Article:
There are two opposing schools of belief regarding the derivation of the name. The term hex with occult connotations may derive from the Pennsylvania German word "hex" (German Hexe, Dutch heks), meaning "witch". However, the term "hex sign" was not used until the 20th century, after 1924 when Wallace Nutting's book Pennsylvania Beautiful was published.[8] Nutting, who was not a Pennsylvania native, interviewed farmers about their distinctive barn decoration. Before this time there was no standardized term and many Pennsylvania German farmers simply called the signs as a Blume or Sterne (meaning flowers or stars). However one farmer used the term Hexefoos (meaning 'witch foot') in his description.[9] The term became popular with Pennsylvania Germans themselves during the blossoming tourist trade of southeastern Pennsylvania.

These signs were traditionally adorned with six-pointed stars. There is also the belief that the origin leading to the term "hex sign" is that English settlers mispronounced the German word for six, "sechs", as "hex".

In recent years, hex signs have come to be used by non–Pennsylvania Dutch persons as talismans for folk magic rather than as items of decoration. Some believe that both the Pennsylvania German barn design and hex designs originate with the Alpine Germans. They note that hexes are of pre-Christian Germanic origin; for instance, a circled rosette is called the Sun of the Alps in Padania (the Po Valley).[10] Based on this history, neopagans have taken up the practice of creating hex signs, incorporating other pre-Christian signs and symbols into the hex work. Gandee, in his book Strange Experience, Autobiography of a Hexenmeister, described hex signs as "painted prayers".[11]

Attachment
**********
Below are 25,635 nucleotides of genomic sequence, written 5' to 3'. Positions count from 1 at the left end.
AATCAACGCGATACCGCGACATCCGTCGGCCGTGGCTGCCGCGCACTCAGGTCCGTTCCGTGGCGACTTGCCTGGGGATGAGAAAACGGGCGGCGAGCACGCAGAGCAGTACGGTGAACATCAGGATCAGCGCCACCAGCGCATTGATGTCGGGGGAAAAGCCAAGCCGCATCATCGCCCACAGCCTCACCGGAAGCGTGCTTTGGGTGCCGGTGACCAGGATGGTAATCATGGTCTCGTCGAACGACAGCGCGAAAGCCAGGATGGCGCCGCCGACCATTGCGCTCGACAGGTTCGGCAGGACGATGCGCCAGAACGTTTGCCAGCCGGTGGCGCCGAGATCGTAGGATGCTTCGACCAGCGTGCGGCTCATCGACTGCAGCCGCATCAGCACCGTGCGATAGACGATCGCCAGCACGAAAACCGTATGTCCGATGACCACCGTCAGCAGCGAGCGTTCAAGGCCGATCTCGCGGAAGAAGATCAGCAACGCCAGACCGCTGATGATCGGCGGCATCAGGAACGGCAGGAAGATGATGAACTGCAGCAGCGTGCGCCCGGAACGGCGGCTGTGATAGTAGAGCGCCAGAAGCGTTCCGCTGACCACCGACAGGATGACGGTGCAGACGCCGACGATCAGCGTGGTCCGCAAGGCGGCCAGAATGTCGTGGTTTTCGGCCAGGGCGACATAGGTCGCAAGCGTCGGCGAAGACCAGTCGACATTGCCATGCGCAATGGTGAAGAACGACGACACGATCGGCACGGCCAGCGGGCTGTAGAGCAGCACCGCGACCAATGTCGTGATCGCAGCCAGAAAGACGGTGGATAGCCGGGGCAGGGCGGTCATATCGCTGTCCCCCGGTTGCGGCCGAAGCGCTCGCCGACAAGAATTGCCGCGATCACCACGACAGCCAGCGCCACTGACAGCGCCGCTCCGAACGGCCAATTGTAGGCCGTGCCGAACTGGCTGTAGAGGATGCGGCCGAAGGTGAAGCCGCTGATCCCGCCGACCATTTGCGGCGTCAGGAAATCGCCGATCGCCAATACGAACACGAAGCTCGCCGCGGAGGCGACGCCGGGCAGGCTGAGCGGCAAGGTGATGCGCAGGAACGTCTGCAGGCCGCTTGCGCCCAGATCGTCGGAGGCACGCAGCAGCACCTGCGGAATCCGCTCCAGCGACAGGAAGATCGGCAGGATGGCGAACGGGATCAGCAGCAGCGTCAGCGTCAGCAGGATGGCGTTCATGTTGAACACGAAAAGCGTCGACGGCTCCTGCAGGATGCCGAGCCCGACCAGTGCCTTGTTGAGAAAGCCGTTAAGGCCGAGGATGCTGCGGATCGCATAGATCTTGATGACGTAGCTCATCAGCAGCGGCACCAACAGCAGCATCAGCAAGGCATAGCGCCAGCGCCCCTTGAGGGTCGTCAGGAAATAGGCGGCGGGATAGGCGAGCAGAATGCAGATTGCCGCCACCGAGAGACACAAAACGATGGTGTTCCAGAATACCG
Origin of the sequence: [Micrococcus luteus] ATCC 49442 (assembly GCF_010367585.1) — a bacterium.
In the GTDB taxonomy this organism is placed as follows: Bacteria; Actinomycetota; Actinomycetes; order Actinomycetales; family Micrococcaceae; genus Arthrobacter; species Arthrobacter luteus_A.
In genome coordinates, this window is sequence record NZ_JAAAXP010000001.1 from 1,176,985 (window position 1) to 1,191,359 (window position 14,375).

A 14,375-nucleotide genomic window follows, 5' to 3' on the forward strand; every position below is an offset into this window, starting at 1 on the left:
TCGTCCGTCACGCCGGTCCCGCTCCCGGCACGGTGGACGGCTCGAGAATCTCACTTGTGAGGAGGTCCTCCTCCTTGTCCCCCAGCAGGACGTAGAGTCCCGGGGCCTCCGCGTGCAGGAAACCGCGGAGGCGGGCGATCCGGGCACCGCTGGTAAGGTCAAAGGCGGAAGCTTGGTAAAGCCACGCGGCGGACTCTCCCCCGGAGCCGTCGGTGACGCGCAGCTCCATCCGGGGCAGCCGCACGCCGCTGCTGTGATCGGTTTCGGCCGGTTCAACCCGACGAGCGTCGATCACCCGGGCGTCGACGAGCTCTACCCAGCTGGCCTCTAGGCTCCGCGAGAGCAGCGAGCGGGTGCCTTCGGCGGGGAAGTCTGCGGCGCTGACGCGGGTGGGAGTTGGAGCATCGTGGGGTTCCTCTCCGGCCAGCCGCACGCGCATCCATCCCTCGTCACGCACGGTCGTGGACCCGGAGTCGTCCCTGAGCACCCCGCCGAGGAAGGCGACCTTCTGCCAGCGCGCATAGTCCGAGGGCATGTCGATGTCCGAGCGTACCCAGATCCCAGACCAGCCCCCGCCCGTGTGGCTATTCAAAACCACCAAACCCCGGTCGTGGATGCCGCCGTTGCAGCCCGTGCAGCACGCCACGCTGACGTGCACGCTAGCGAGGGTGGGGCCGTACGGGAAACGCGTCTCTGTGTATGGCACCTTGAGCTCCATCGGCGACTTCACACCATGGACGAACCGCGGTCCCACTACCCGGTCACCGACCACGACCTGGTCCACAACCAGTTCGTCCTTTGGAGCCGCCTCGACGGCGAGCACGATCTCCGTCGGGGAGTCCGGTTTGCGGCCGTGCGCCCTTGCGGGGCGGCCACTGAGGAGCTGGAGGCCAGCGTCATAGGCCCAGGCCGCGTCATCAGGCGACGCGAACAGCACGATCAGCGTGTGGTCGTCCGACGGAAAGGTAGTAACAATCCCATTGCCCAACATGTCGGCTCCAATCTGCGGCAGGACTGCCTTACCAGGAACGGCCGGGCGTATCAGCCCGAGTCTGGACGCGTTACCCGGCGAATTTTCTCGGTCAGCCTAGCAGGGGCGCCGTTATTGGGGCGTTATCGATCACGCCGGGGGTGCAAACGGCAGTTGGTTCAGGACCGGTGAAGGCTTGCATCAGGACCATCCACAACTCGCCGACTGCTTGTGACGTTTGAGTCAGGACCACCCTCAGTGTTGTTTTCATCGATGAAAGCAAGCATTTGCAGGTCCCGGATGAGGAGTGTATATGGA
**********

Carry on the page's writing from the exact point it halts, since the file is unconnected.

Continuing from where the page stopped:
Some view the designs as decorative symbols of ethnic identification, possibly originating in reaction to 19th century attempts made by the government to suppress the Pennsylvania German language.[2] Anabaptist sects in the region, such as the Amish and Mennonites, have a negative view of hex signs, and they are rarely, if ever, seen on an Amish or Mennonite household or farm.[1]

See also[edit]


  1. ^ a b "Hex Signs". LancasterPA.com. Retrieved January 14, 2014.
  2. ^ a b c d Igou, Brad (October 1, 2001). "The Story of the Hex Sign". Amish Country News. Archived from the original on February 25, 2010. Retrieved August 7, 2006.
  3. ^ Richman 2004, p. 53.
  4. ^ a b c "About Hex Signs". Pennsylvania Dutch Hex Tour Association. 2012. Archived from the original on March 20, 2012. Retrieved November 3, 2012.
  5. ^ Richman 2004, pp. 53–54.
  6. ^ "History". Jacob Zook hex Signs. 2012. Retrieved February 29, 2012.
  7. ^ "Bureau of Radiation Protection's Home Page". Pennsylvania Department of Environmental Protection. 2012. Archived from the original on February 14, 2012. Retrieved February 29, 2012.
  8. ^ Nutting, Wallace (1924). Pennsylvania (eastern). Old America Company. ISBN 9781585499953.
  9. ^ Bilardi, C. R. (2009). The Red Church Or the Art of Pennsylvania German Braucherei. Sunland, CA: Pendraig Publishing. p. 317. ISBN 9780982031858.
  10. ^ "Il significato del simbolo del Sole delle Alpi" (in Italian). Lega Nord. Archived from the original on 2014-01-12. Retrieved 2014-01-12.
  11. ^ Gandee 1971, pp. 305–320.